At the tail end of a summer riddled with such high energy sci-fi films as Terminator 4 and Transformers 2 comes Surrogates, a Disney film with it’s own blend of sci-fi adventure sure to please any rabid fan. Surrogates shows us a futuristic world in which humans can experience life through robotic counterparts called “surrogates.” In the safety and comfort of their own homes, they simply sit back in a “stim chair” where they can control their surrogates as if they were their second skin. Bruce Willis plays Greer, an FBI agent who investigates the death of two people who died mysteriously when their surrogates were destroyed; a tragedy that was thought to be impossible. Greer’s investigation leads him to the “dreads,” those who have chosen to live without a surrogate, and their leader. When Greers’ own surrogate is destroyed, he is forced to continue the investigation in his own body.
From there the film dives into its third act, delivering some initially surprising twists that are obvious in retrospect. The film had to break some of its own rules in order to deliver them. In an early sequence, we’re told that no one can use a surrogate not already registered to them. However, in the third act characters change surrogates with as much spontaneity as the various identity switches in Mission Impossible: 2. When a filmmaker creates a new world with a whole new set of rules, he should respect his rules at least as much as he expects his audience to respect them.
Despite having a sizable visual effects budget, Surrogates was lacking aesthetically. Most of the surrogates were played by flesh and blood actors, but something about the stiffness of their performance or perhaps the ultra stylized sheen added to their skin gave the film an odd feeling. I breathed a sigh of relief every time I got to see a “real” human. I never thought a tired, bearded Bruce Willis would give me such a sense of relief.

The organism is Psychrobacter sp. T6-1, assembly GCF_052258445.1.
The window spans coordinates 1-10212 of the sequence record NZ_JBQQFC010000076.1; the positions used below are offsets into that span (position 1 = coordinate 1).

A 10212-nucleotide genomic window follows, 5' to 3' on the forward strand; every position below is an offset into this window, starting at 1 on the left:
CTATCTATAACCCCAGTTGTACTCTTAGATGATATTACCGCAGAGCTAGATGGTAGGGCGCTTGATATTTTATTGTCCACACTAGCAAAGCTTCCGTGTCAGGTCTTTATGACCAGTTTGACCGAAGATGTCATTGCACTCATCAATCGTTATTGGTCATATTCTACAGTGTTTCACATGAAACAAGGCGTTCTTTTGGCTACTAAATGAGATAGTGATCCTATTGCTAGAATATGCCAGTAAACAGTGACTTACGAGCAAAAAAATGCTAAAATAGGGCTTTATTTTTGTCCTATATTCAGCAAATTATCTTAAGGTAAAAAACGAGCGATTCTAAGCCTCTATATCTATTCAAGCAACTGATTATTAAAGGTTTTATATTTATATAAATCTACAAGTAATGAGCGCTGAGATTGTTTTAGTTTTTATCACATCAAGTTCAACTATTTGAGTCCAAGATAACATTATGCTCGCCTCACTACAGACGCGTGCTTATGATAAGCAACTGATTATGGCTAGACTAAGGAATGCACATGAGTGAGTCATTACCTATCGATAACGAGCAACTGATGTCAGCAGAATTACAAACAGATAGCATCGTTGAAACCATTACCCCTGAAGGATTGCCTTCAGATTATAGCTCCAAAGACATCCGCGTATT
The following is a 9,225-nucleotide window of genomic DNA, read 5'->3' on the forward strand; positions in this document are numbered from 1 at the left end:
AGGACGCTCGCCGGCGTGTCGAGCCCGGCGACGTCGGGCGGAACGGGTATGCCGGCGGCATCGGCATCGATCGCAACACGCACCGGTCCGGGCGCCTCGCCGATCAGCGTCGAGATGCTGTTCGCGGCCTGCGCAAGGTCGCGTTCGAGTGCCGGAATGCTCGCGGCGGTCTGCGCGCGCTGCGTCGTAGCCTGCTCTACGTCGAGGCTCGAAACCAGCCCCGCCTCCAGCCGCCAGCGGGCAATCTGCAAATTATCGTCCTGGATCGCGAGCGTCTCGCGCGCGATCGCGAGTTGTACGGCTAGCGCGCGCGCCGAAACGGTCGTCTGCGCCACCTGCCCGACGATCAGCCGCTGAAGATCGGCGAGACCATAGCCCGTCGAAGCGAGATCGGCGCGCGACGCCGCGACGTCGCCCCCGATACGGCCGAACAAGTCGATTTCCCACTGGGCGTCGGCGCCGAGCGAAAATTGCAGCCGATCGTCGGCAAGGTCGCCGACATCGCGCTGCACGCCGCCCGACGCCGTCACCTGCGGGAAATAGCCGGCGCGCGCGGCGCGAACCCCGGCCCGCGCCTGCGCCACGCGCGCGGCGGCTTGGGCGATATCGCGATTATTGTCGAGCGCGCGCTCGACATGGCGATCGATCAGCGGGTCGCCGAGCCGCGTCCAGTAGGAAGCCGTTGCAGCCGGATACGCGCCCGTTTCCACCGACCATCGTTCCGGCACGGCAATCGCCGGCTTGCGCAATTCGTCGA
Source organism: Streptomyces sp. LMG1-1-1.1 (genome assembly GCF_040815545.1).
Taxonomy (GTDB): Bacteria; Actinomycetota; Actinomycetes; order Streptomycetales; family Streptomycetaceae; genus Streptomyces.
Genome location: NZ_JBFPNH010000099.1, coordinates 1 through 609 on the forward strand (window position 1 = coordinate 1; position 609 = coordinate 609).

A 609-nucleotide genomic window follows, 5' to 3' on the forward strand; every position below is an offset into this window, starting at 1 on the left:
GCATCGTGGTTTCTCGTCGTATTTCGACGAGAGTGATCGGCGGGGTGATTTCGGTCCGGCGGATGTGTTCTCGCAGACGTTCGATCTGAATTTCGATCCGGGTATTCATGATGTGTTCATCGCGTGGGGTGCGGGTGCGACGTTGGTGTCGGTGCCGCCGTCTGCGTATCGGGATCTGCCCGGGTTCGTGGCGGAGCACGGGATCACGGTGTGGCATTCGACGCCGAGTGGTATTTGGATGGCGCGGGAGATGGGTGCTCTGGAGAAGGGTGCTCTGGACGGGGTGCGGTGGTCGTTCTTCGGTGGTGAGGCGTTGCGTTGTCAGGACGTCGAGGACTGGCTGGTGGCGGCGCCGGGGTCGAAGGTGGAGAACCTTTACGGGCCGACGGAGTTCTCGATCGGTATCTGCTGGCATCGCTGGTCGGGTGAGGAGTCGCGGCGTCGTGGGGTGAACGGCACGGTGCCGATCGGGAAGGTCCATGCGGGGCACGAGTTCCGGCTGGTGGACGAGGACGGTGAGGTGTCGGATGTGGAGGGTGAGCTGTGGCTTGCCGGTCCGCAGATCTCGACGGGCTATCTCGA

One of the great advantages of science fiction is its ability to ask serious questions of human nature in creative and imaginative ways. Surrogates offers this to its viewers in some interesting, albeit understated ways. For instance, when a beautiful female surrogate killed near the beginning of the film is revealed to be operated by a balding middle-aged man, Greer and the other FBI agents are unfazed. This simple fact says much about our current society. The filmmakers seem to think this won’t shock their audience, and they are right. In a world where such things as sexual identity are a matter of choice, why would we be shocked? For the Christian, this reveals the need for relief from this fallen body. Yet it also shows quite clearly the inability of modern technology to deliver us from this problem. Technology, in its efforts to free us from the restraints of the world, only imprisons us further.
Surrogates doesn’t have quite the special effects or the exciting action sequences of a typical summer blockbuster, nor does it have the intellectual depth necessary to please serious science fiction fans. It’s most fascinating moments are delivered in the opening minutes during a documentary style presentation of the world that gave rise to Surrogates. Some of the footage they used was in fact real footage, particularly a video of a Japanese robotics engineer who has created a robot in his own likeness. Unfortunately, the film’s thematic subtlety ends there.
by brian walton